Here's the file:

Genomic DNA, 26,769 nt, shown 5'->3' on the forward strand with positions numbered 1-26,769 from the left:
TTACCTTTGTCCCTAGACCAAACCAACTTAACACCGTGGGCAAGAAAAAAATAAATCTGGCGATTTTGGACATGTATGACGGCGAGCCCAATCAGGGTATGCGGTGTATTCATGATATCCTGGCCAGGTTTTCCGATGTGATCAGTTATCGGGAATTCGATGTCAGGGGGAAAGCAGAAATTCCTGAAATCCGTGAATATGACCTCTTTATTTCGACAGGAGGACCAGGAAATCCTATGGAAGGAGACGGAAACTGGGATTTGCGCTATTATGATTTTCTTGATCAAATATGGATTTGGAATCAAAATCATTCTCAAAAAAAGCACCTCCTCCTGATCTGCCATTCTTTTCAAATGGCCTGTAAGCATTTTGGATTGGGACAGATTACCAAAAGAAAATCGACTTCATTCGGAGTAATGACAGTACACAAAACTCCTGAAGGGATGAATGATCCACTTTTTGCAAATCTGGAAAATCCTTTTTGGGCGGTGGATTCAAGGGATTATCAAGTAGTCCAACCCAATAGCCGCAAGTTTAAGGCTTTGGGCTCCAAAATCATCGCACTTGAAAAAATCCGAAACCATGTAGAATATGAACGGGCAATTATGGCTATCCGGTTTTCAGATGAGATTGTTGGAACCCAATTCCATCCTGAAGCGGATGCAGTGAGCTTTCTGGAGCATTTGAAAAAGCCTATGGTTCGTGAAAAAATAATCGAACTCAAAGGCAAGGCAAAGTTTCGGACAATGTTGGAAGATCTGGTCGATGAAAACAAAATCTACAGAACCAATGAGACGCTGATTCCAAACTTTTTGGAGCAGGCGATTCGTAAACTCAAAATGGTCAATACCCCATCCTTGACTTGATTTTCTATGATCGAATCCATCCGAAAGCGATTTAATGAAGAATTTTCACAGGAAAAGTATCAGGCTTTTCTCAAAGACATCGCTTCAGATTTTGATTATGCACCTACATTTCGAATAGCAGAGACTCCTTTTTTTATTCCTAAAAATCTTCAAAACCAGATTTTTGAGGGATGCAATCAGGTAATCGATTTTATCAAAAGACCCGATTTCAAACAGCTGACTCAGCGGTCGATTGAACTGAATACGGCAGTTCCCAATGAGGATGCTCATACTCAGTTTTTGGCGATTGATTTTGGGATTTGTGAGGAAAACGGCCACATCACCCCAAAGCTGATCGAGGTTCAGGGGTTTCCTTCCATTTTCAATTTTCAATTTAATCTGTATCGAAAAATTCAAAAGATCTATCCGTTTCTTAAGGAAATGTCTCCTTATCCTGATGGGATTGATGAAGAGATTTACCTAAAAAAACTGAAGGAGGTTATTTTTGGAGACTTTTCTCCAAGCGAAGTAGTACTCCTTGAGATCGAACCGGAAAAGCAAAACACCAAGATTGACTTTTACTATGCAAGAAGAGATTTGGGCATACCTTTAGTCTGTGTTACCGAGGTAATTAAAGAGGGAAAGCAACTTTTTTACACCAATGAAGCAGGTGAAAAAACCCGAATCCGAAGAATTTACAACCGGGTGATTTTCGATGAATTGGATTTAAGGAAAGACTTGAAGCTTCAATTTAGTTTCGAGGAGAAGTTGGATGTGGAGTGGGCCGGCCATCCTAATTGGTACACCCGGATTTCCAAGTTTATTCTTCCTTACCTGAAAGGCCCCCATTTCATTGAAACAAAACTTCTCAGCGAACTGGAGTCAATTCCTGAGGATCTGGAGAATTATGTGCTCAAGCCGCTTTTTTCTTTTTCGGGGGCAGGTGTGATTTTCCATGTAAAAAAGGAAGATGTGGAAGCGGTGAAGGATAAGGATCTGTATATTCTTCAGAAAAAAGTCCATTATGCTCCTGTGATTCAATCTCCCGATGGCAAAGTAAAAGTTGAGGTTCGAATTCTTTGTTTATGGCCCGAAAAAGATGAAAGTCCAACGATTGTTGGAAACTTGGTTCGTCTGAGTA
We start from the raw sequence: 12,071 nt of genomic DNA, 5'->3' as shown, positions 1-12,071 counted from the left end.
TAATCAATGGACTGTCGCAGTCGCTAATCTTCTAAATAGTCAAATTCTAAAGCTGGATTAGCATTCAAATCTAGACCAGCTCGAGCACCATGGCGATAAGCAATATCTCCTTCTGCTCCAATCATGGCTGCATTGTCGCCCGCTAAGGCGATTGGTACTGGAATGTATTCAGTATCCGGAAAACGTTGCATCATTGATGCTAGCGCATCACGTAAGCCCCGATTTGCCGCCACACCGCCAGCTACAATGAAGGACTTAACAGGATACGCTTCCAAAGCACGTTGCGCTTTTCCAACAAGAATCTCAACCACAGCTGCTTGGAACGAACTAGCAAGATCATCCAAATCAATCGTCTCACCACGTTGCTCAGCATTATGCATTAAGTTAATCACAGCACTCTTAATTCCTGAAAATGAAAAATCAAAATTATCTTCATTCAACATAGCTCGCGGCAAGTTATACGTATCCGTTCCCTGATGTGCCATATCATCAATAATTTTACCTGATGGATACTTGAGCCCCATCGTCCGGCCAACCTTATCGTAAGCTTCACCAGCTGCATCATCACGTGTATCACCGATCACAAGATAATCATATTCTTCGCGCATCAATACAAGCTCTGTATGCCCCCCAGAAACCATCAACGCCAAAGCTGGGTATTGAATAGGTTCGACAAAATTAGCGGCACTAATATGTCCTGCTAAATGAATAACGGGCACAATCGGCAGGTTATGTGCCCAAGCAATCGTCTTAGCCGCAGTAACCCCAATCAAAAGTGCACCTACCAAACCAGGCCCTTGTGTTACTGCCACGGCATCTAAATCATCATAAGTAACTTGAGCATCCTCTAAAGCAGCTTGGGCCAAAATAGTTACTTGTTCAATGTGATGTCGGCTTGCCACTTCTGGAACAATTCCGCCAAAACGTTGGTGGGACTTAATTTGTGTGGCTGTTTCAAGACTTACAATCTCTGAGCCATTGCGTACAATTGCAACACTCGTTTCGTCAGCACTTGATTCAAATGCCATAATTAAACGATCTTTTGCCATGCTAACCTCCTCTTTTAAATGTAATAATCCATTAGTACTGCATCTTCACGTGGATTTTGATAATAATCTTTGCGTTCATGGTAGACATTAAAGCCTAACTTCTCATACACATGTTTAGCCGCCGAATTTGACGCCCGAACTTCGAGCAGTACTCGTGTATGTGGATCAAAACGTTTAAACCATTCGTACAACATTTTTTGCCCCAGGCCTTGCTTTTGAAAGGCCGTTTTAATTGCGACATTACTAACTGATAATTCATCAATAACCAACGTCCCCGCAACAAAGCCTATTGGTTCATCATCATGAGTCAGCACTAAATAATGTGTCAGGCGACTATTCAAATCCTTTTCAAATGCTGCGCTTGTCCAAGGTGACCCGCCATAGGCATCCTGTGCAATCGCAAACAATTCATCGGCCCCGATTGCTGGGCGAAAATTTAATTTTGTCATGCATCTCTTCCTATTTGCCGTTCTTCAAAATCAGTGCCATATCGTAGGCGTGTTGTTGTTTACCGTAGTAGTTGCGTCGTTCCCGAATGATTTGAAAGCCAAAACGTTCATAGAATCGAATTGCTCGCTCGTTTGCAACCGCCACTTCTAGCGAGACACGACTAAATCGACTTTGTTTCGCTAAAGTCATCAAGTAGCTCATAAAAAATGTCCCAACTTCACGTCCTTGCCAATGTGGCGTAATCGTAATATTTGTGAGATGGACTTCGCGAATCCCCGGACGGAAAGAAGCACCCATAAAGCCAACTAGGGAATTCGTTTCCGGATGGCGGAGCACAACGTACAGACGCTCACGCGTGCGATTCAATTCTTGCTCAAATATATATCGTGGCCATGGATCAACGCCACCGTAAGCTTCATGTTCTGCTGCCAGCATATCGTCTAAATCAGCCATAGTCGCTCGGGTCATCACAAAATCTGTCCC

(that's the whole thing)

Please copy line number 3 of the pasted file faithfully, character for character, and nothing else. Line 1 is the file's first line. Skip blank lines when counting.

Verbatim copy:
We start from the raw sequence: 12,071 nt of genomic DNA, 5'->3' as shown, positions 1-12,071 counted from the left end.